William & Mary

Representation of Student Voices in The Gallery

maxwell_cloeWhen he first came to campus, Maxwell Cloe wanted to find a way to express his interest in literature. In his first semester, he found himself drawn to The Gallery for its focus on student submissions. As a student-run and student-focused publication, this literary magazine has become an outlet and a spotlight for art and creativity on campus. Through his work with this publication, Cloe has found a home that fosters his love for writing, while also a connection to others who share that love.


In high school, Cloe had been a good STEM student, but his English teachers always saw his talent and offered him more avenues for exploration via book recommendations and supporting his writing. In college, a similar experience prompted him to re-evaluate his math major. After taking a class on American short stories, he decided to pursue English.


“Like all art, it’s the voice of a certain people—or a certain perspective—that often-times can be excluded… I think there’s a lot of literature people don’t care about, but that they should care about … because of the interesting perspectives that might be outside what’s generally expected as the norm. A lot of the time it’s difficult for us to get those perspectives, and I believe that literature is a way into that,” Cloe said, describing his love for literature—a main reason for his involvement with The Gallery, as well as the English department.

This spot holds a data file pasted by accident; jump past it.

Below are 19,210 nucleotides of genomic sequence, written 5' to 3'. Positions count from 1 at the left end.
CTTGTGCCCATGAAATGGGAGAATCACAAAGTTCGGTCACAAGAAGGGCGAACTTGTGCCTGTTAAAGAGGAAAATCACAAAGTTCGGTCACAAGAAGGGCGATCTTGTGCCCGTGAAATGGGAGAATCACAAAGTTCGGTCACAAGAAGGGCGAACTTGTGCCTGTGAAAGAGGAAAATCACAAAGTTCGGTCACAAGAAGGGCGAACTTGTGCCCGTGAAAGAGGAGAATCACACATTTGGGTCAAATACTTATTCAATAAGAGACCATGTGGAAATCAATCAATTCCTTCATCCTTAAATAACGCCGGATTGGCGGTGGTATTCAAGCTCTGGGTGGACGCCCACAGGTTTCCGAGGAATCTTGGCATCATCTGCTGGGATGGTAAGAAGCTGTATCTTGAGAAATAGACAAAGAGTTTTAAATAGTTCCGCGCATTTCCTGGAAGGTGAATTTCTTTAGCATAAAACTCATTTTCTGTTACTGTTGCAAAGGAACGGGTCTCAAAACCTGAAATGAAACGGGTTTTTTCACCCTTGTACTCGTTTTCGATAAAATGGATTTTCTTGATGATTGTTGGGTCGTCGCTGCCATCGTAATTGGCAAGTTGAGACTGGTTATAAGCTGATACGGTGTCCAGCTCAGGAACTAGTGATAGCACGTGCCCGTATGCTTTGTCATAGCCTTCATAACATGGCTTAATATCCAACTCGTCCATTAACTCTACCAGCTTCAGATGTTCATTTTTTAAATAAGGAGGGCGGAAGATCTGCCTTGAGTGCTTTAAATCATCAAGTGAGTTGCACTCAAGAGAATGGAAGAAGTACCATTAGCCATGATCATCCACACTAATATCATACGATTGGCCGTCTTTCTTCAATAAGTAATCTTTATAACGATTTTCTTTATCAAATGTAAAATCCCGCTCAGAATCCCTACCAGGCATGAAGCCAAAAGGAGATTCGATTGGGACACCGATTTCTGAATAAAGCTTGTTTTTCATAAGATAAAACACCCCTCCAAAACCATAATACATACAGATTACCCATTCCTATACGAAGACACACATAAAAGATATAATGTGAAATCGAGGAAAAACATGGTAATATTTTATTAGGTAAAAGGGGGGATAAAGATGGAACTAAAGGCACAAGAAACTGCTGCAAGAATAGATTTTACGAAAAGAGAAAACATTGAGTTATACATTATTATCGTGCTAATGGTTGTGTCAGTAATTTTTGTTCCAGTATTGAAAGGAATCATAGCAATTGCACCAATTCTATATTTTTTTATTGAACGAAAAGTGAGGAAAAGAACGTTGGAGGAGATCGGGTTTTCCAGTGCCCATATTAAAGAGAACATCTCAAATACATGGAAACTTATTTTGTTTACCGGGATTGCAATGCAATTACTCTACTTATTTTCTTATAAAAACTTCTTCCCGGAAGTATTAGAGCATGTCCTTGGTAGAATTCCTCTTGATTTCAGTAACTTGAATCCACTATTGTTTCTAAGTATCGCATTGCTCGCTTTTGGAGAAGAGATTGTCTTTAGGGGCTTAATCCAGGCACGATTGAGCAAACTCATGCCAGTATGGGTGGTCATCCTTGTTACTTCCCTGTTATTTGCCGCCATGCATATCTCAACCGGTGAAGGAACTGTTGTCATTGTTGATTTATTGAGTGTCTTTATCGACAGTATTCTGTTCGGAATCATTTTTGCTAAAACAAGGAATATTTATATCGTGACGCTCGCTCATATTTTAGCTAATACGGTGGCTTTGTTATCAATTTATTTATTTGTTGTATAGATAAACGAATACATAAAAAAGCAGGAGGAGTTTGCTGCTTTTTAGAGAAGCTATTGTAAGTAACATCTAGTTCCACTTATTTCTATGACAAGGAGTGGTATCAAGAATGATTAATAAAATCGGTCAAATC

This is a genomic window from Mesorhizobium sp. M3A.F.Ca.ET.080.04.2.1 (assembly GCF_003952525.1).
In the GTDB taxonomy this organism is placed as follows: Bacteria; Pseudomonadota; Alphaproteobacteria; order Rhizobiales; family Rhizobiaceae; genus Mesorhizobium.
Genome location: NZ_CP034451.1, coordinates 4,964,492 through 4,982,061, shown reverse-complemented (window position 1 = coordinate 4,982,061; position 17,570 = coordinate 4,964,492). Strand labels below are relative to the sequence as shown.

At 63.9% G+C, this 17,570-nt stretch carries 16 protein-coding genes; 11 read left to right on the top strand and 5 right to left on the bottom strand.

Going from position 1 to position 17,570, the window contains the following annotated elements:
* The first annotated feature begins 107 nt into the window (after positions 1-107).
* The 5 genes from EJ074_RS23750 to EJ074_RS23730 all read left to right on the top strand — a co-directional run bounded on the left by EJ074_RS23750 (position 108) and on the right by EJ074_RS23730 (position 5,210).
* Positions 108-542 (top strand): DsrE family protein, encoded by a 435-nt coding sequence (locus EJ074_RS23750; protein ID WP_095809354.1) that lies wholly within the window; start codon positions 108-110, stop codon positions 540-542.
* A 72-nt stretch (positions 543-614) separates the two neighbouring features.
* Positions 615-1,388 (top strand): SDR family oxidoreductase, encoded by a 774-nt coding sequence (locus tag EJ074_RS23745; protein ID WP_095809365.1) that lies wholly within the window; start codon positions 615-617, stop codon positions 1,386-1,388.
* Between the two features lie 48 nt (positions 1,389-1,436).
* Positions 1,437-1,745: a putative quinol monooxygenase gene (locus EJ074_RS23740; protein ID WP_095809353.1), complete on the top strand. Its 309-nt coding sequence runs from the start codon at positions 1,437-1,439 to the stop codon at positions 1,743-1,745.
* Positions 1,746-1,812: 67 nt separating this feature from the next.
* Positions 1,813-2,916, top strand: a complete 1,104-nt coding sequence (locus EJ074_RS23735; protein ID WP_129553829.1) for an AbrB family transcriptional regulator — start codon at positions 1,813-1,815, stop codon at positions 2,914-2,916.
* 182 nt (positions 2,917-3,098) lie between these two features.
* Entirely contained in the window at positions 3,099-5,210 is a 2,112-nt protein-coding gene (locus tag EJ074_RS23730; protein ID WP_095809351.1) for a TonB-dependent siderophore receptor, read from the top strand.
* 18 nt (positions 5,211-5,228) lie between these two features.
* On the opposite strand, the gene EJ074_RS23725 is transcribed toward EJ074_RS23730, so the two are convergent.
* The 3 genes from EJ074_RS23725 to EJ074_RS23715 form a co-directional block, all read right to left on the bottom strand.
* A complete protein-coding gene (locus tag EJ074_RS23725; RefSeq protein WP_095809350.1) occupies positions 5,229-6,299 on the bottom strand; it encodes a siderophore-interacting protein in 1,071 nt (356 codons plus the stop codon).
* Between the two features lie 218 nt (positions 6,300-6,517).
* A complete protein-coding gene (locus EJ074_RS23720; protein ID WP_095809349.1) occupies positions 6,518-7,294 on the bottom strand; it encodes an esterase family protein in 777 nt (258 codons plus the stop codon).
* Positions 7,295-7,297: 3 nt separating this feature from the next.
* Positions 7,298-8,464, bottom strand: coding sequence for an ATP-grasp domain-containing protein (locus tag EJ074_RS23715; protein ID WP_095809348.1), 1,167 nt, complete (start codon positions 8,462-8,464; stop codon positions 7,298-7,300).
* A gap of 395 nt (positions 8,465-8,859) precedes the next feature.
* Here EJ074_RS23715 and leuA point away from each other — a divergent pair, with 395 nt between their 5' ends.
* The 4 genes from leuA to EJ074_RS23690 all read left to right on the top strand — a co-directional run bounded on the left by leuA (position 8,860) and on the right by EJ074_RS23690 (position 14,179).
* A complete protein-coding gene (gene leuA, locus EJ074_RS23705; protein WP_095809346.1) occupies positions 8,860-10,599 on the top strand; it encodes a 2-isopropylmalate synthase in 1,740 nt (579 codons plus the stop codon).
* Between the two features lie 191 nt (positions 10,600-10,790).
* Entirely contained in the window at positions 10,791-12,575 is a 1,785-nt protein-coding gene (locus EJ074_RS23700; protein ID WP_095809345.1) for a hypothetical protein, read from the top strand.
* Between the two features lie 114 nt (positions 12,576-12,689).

Working with The Gallery, Cloe enjoys seeing the different perspectives that students on this campus portray through their art. As one of two co-editor-in-chiefs, he does not vote on the pieces that will be published because he has the honor of seeing the names of those who submit. When he reads submissions, he enjoys seeing the names of his friends, but also loves to see new names and new voices.


If he could tell the student body anything about The Gallery, it would be that they love to see new submissions, so people should not be afraid to try publishing their work. While not everyone’s art makes publication the first time around, he encourages everyone to continue sharing their perspectives via creative writing, photography, short stories, etc.


The Gallery is always accepting work. Don’t be afraid of rejection at first. My freshman year, I submitted maybe 10 pieces, and none of them were accepted… It’s like anything else: if you keep practicing, you’re going get better, and people are going to like it.”


Even in his junior year of college, as he continues to work with The Gallery, he still cherishes its focus on student voices. He sees the publication as a body of work from student voices in all corners of campus, chosen by students with different perspectives and interests. While his area of study focuses on his love of writing as an art form, it has also helped him to facilitate a space where people from all majors can express that same love for literature through their own art work.